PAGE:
The government has also taken steps to increase the effectiveness of complaints mechanisms against the RCMP. For example a new bill was introduced by Public Safety Minister Toews titled Bill C-38 or “An Act to amend the Royal Canadian Mounted Police Act and to make consequential amendments to other Acts”. Bill C-38 can be seen as a result of two key models that have been discussed since the years 2006 and 2007. These two key models are the Connor Commission and the Task Force on Governance and Cultural Change in the RCMP. The latter which is was implemented by by Minister of Public Safety, who announced the creation of five-member Task Force to provide advice on strengthening the accountability and governance of the RCMP. The Main objectives of the task force were to provide recommendations addressing issues identified in the independent investigator’s report and also look at RCMP management structure, accountability and oversight, as well as clarifying workplace disclosure and disciplinary policies.

Even if some sort of cooperative relationship is formed between the RCMP and the general public, one must ask how long can this relationship last? If there continues to be the occasional case of police deviance, will this relationship be able to withstand the repercussions or will it completely crumble and send things back to square one. If the latter happens, one can assume that there will be a need to readdress the current complaints mechanisms. Perhaps one of the main issues that the complaints mechanisms will be put up against is the need to continuously change and adapt to the changes in society. Like any other product or law, complaint mechanisms must be kept up to date and modified in an effort to improve them and allow them to be effectively used by the members of a society.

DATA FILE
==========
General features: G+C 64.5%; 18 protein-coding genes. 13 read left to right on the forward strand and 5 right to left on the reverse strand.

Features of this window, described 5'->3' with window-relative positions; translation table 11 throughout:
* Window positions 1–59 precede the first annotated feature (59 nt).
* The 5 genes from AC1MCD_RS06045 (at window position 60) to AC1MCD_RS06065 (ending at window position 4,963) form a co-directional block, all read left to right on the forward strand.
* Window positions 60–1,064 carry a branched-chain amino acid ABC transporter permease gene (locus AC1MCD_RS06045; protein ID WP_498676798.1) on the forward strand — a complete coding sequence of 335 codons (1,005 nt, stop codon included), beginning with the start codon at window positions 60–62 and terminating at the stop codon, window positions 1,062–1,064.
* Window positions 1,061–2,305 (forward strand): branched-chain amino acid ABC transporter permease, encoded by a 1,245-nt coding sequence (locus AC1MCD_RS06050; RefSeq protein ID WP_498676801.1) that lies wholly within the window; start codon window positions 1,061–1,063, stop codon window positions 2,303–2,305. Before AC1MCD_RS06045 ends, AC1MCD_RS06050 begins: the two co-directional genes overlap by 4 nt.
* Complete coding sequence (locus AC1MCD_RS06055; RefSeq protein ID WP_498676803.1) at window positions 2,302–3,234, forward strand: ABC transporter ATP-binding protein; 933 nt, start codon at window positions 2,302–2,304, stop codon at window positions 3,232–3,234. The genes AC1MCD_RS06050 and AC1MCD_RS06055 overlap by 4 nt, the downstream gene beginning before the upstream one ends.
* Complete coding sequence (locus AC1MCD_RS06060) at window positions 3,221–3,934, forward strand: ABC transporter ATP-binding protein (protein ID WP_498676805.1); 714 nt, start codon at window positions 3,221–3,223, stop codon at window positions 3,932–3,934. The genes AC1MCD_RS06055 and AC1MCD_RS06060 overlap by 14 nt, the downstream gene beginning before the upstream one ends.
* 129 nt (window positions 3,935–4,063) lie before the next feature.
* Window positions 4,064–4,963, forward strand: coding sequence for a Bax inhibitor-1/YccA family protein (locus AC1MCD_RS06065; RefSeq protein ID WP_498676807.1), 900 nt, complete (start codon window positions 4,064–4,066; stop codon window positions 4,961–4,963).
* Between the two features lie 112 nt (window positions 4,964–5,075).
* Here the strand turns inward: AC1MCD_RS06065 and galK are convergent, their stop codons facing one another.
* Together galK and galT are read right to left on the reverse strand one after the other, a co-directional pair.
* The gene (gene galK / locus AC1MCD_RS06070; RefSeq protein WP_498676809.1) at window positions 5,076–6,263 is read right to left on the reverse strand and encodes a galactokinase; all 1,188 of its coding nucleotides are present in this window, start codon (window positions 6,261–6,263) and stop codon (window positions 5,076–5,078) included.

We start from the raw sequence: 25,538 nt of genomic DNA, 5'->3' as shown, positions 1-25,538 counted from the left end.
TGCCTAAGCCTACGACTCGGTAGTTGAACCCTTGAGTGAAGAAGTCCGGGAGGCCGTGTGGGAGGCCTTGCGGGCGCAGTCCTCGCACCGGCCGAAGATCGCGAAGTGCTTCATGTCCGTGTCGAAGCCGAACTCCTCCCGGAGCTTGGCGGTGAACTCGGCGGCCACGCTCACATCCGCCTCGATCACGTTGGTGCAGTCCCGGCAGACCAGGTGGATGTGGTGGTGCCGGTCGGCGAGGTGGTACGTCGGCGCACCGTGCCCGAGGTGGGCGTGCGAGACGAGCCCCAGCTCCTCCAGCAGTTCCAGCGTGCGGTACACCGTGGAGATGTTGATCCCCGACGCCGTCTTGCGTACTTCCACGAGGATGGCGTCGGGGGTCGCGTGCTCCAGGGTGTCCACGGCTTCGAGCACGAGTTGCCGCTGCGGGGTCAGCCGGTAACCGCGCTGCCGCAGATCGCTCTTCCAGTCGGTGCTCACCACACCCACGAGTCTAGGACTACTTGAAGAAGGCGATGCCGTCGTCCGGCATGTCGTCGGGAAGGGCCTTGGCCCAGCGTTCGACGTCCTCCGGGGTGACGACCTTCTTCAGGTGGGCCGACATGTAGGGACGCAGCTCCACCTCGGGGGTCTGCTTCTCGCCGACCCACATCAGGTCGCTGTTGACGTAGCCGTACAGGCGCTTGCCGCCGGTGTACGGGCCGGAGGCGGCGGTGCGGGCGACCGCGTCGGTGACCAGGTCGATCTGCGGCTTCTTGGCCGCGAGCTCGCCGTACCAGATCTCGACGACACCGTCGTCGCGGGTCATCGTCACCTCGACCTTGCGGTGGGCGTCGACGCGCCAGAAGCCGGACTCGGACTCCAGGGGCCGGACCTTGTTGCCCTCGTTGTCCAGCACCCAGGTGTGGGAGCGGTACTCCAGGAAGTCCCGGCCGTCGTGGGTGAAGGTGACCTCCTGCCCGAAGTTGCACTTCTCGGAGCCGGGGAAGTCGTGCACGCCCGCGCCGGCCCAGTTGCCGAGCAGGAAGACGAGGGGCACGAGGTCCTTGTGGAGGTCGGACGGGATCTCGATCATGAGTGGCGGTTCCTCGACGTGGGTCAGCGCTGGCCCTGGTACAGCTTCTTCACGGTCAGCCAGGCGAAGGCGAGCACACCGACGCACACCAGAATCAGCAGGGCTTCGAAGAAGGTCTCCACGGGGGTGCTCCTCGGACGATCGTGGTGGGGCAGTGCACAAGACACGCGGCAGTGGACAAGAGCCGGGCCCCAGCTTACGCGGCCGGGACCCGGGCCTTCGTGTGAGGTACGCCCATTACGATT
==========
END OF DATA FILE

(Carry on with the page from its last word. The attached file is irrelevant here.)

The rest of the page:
Globally, spanning countless jurisdictions, there has been public outcry concerning whether or not it is responsible to allow the continuation of police investigations into internal affairs. Police deviance and issues arising related to accountability of officers today, are relevant to society in general. It is the duty of the police to serve and protect the communities in which they are employed in, and therefore, it is of utmost importance that the police instill a sense of confidence within the citizens that they are trained and contracted to defend. Due to increasing exposure of police deviance, it is critical that society be aware of the ever-present issue concerning police accountability. Although police forces maintain an assurance of transparency when carrying out internal investigations, the method of ‘police investigating police’ remains controversial, as it is unclear as to whether solidarity and loyalty ultimately determine the fate of such inquiries. Citizens are often left wondering if the blue wall of silence is responsible for purposeful ignorance when the police conduct investigations of other forces. This lack of confidence leaves many members of society disillusioned regarding the police’s competence to investigate deviance within the organization. Police investigating police leads to issues concerning the authenticity and seriousness of such examinations, and therefore relates to many other broader themes involving deviance and accountability. The RCMP and other police forces pride themselves on being privileged with membership to an exclusive organization that holds the authority to withhold certain secrecies from the general public. However, due to this solidarity, the resultant silence creates a universal unease among citizens. Many commonly feel that should law enforcement be required to examine deviance among one another, the consequent investigation would not be performed under the same scrutiny used in investigations of non-law enforcement.